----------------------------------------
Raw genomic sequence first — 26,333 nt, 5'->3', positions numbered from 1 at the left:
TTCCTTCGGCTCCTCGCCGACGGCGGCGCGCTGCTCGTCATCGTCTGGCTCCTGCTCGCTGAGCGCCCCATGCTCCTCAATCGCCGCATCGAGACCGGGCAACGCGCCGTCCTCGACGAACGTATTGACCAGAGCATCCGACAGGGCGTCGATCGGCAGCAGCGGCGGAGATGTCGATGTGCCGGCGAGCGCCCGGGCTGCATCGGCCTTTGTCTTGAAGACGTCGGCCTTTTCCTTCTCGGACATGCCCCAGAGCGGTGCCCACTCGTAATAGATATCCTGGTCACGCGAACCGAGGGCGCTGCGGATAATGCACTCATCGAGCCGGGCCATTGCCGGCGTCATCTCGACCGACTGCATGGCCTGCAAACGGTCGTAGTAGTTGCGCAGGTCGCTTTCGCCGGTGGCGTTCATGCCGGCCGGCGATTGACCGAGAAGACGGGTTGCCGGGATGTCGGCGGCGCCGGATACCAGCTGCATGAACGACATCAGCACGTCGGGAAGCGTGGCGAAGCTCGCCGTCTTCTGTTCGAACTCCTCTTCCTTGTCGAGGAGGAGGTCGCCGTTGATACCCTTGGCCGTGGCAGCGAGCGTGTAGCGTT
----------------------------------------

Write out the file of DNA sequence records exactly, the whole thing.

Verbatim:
Raw genomic sequence first — 26,333 nt, 5'->3', positions numbered from 1 at the left:
TTCCTTCGGCTCCTCGCCGACGGCGGCGCGCTGCTCGTCATCGTCTGGCTCCTGCTCGCTGAGCGCCCCATGCTCCTCAATCGCCGCATCGAGACCGGGCAACGCGCCGTCCTCGACGAACGTATTGACCAGAGCATCCGACAGGGCGTCGATCGGCAGCAGCGGCGGAGATGTCGATGTGCCGGCGAGCGCCCGGGCTGCATCGGCCTTTGTCTTGAAGACGTCGGCCTTTTCCTTCTCGGACATGCCCCAGAGCGGTGCCCACTCGTAATAGATATCCTGGTCACGCGAACCGAGGGCGCTGCGGATAATGCACTCATCGAGCCGGGCCATTGCCGGCGTCATCTCGACCGACTGCATGGCCTGCAAACGGTCGTAGTAGTTGCGCAGGTCGCTTTCGCCGGTGGCGTTCATGCCGGCCGGCGATTGACCGAGAAGACGGGTTGCCGGGATGTCGGCGGCGCCGGATACCAGCTGCATGAACGACATCAGCACGTCGGGAAGCGTGGCGAAGCTCGCCGTCTTCTGTTCGAACTCCTCTTCCTTGTCGAGGAGGAGGTCGCCGTTGATACCCTTGGCCGTGGCAGCGAGCGTGTAGCGTT